https://www.amazon.com/PitchLabApp-PitchLab-Pro/

  6. The following members say thank you to Marty Jacobson for this post:


  7. #6
    Registered User belbein's Avatar
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    Default Re: Tuning failure

    Quote Originally Posted by Marty Jacobson View Post
    If you use Android, this tuner gives a very clear indication of the exact fundamental frequency you're tuning. Whereas a lot of other tuning apps hop around from octave to octave, this one locks on reliably. It hasn't been updated in years, but I and a number of other people use it with no issues that I'm aware of.
    https://www.amazon.com/PitchLabApp-PitchLab-Pro/
    This is embarrassing ... I have the Android version on my phone. Thanks for reminding me, Marty. I never noticed the octave numbers on that tuner.

    I eventually used "Octave Mandolin Tuning" on youtube (before Marty's reminder) and got it right. I guess I was a victim of what pilots call "lack of situational awareness"--believing the readouts rather than what the environment was telling me. I was trying to tune to a mandolin frequency, not an octave mandolin. Which would'a worked if I'd stopped and thought about tuning at the 12th fret. Oh well. At least I wasn't flying with 250 people behind me.
    belbein

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    Default Re: Tuning failure

    Quote Originally Posted by belbein View Post
    This is embarrassing ... I have the Android version on my phone. Thanks for reminding me, Marty. I never noticed the octave numbers on that tuner.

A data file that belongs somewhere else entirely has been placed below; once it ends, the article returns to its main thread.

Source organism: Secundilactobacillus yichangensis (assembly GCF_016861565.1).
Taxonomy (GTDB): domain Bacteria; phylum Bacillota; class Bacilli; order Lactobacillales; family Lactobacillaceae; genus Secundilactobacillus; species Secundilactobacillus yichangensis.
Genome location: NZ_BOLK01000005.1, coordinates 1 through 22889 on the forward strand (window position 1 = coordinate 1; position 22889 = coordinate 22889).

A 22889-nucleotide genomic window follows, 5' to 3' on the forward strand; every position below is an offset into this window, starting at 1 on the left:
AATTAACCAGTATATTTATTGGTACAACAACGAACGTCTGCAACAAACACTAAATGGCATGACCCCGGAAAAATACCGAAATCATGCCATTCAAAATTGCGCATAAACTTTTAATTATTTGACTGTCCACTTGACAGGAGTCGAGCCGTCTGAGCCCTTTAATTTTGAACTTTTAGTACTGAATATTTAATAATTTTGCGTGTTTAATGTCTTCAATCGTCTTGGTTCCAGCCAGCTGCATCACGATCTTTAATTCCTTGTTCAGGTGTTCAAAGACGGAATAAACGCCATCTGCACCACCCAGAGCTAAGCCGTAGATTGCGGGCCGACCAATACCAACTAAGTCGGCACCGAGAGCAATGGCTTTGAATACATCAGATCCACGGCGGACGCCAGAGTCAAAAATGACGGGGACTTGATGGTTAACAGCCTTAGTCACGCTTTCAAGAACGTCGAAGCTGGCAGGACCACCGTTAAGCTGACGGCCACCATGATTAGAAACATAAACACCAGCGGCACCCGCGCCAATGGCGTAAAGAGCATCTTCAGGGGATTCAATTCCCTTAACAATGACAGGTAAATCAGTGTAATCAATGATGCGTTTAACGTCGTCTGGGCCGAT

I eventually used "Octave Mandolin Tuning" on youtube (before Marty's reminder) and got it right. I guess I was a victim of what pilots call "lack of situational awareness"--believing the readouts rather than what the environment was telling me. I was trying to tune to a mandolin frequency, not an octave mandolin. Which would'a worked if I'd stopped and thought about tuning at the 12th fret. Oh well. At least I wasn't flying with 250 people behind me.
    Sound like you resolved this but I use Guitar Tuner Pro on Android. Despite the name, it provides a custom template for dozens of stringed instrument including 9 different mando tunings Octave included.

  9. #8
    Registered User belbein's Avatar
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    Default Re: Tuning failure

    [blush] I think I have that one too ...
    belbein

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  10. #9
    Registered User Tom Haywood's Avatar
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    Default Re: Tuning failure

    Looks like you already did what I would recommend, but it bears saying anyway. If there is any question about the note or the octave to tune to, google how to tune the specific instrument. There are many sites that play reference tones. That, in conjunction with your tuner app, will give you what you need..
    Tom